Some states have addressed that problem by requiring that native plants be planted underneath the solar panels and by encouraging dual-use farming, according to testimony by Stephen Wright with Gulf States Renewable Energy Industries Association.

In Minnesota, for instance, more than half of the 4,000 acres of solar farms built in 2016 and 2017 feature native plants that create pollinator-friendly environments, according to Ensia, a nonprofit media outlet published at the University of Minnesota’s Institute on the Environment.

Wright said some areas of the country even integrate cattle ranching with solar farms. 

Mark Yates, also with the Advanced Power Alliance, testified to the successes seen in his state, Oklahoma, regarding solar energy.

“In Oklahoma, it’s a success story,” Yates said. “Many of these renewable projects, in the counties that they are developed in, become one of the top taxpayers in the county…There’s a force multiplier from an economic development standpoint in the counties which host these projects. Across Oklahoma we’re also starting to see the ancillary pieces of the economy being built out as data centers [and] manufacturing facilities are all starting to buy some of this renewable power”

Mary Watts, a resident of Tangipahoa Parish, called solar farms unsightly and said she is concerned that they reduce nearby property values. 

She said she built a retirement home in rural Tangipahoa four years ago but is now facing a solar farm being developed across the road.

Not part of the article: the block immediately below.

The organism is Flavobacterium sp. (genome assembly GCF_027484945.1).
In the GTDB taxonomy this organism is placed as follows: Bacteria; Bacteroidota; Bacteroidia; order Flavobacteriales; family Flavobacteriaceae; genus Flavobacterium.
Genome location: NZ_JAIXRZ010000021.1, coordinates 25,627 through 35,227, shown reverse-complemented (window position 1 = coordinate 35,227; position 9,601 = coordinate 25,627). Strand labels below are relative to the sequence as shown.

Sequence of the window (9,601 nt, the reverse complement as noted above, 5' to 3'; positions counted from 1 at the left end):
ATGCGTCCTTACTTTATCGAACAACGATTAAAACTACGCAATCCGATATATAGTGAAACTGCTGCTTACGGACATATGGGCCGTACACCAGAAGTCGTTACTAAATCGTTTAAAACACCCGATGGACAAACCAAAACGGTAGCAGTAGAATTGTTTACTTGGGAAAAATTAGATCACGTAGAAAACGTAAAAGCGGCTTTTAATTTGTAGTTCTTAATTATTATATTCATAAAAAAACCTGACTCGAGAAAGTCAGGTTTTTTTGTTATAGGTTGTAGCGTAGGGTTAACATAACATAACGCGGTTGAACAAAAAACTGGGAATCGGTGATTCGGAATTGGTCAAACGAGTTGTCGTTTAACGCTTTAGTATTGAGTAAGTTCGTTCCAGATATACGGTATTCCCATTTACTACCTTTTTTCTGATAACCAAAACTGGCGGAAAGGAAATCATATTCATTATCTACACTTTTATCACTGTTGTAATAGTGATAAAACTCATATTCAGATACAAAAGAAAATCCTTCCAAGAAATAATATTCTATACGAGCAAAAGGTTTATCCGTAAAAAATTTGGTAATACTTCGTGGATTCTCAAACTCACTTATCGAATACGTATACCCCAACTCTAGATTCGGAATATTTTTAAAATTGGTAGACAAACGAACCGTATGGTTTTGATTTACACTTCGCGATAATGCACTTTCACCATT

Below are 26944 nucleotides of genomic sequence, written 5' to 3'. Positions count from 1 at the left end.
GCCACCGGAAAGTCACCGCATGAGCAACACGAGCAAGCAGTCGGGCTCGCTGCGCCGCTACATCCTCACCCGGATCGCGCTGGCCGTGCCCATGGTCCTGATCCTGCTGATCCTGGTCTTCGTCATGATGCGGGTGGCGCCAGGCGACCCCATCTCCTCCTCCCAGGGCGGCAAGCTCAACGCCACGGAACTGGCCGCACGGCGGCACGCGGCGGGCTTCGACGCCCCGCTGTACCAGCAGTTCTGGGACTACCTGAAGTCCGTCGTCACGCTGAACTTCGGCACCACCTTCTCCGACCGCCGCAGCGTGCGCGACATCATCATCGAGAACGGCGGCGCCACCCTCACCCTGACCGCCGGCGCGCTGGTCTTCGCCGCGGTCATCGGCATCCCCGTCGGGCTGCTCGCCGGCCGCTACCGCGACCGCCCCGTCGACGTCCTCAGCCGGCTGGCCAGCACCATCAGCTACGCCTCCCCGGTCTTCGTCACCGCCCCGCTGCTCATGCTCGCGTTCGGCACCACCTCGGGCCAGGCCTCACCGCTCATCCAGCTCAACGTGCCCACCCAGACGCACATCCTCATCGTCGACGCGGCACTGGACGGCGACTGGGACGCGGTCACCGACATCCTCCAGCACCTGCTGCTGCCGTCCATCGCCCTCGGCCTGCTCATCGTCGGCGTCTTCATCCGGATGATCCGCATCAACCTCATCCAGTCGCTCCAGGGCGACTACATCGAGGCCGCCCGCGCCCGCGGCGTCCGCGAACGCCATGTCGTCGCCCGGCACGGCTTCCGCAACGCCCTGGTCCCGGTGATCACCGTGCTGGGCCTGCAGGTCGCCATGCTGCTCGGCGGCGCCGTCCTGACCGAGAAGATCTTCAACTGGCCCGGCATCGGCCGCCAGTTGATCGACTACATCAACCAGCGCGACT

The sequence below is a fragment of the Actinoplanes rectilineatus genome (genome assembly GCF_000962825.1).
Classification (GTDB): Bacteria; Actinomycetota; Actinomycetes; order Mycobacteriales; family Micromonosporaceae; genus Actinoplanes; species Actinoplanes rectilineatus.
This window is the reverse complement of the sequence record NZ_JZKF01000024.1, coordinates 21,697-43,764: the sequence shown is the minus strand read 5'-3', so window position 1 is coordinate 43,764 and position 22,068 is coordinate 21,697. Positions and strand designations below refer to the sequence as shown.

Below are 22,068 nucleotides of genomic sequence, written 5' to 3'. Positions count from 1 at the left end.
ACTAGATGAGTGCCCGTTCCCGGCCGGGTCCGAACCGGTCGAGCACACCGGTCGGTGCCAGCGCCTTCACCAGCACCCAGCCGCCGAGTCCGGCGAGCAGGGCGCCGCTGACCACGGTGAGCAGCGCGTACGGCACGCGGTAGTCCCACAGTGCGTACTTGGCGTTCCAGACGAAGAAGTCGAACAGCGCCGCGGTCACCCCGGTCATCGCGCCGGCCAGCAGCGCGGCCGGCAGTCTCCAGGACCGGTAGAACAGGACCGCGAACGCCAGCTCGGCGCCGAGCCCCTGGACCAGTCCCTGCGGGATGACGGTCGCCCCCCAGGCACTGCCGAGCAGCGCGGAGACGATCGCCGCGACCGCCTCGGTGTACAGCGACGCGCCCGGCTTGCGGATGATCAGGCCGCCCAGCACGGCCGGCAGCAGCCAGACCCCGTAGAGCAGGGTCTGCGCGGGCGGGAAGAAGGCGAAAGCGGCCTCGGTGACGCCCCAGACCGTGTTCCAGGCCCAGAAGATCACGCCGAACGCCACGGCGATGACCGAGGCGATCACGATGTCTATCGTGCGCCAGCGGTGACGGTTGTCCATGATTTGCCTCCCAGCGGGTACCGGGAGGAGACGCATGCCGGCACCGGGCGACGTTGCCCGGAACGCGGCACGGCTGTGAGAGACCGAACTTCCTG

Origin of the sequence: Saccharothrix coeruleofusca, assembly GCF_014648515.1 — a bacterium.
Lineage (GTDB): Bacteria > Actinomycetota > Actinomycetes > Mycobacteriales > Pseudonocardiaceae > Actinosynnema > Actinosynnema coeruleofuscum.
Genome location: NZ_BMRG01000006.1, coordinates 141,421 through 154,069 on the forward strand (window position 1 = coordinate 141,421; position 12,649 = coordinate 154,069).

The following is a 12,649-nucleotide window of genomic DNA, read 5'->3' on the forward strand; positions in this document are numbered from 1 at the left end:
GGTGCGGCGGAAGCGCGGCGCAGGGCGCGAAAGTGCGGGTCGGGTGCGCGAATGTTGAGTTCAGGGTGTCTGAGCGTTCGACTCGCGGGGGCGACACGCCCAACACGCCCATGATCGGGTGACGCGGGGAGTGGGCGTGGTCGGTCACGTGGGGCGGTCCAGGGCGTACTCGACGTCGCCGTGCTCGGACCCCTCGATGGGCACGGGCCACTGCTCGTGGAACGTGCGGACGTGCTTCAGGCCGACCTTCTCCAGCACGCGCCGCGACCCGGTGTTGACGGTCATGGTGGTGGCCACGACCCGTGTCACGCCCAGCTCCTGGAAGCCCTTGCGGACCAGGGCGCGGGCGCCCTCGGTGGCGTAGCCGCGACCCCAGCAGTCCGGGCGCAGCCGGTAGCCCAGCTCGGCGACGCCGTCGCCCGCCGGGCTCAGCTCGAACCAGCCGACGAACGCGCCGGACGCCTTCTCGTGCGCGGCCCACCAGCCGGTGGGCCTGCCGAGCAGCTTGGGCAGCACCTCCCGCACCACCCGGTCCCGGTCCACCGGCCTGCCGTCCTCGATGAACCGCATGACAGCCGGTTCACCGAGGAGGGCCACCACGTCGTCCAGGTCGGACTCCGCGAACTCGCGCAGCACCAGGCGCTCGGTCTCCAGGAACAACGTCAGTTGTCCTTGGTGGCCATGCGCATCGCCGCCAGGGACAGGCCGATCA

“I do believe a landowner has a right to do what he wants with his property, but when it starts affecting adjacent properties, the value of their property and health concerns, then I do have a problem with that,” Watts said. “I moved up there because of the beautiful country, and now I’m going to have a solar farm not only on the east of me but I believe on the south side too.”

The Department of Natural Resources will weigh those concerns as it holds additional meetings and crafts regulations for the solar industry, State Energy Office Director Jason Lanclos said. 

Proponents of solar said they welcome regulations as long as they are fair and comparable to those of other energy sectors.

“We believe that [solar energy] brings economic diversification that every state, every community will benefit from, and of course it saves consumers money,” Clark said. “I think the states that are going to be the leading states in energy in 30 years are the states that do a good job of making this transition now and leveraging every resource that they have.”


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Wesley Muller
Wesley Muller

Wes Muller traces his journalism roots back to 1997 when, at age 13, he built and launched a hyper-local news website for his New Orleans neighborhood. In the years since then, he has freelanced for the Times-Picayune in New Orleans and worked on staff at the Sun Herald in Biloxi, WAFB-9News CBS in Baton Rouge, and the Enterprise-Journal in McComb, Mississippi. He also taught English as an adjunct instructor at Baton Rouge Community College. Much of his journalism has involved reporting on First Amendment issues and coverage of municipal and state government. He has received recognitions including McClatchy's National President's Award, the Associated Press Freedom of Information Award, and the Daniel M. Phillips Freedom of Information Award from the Mississippi Press Association, among others. Muller is a New Orleans native, a Jesuit High School alumnus, a University of New Orleans alumnus and a veteran U.S. Army paratrooper. He lives in Ponchatoula, Louisiana, with his two sons and his wife, who is also a journalist.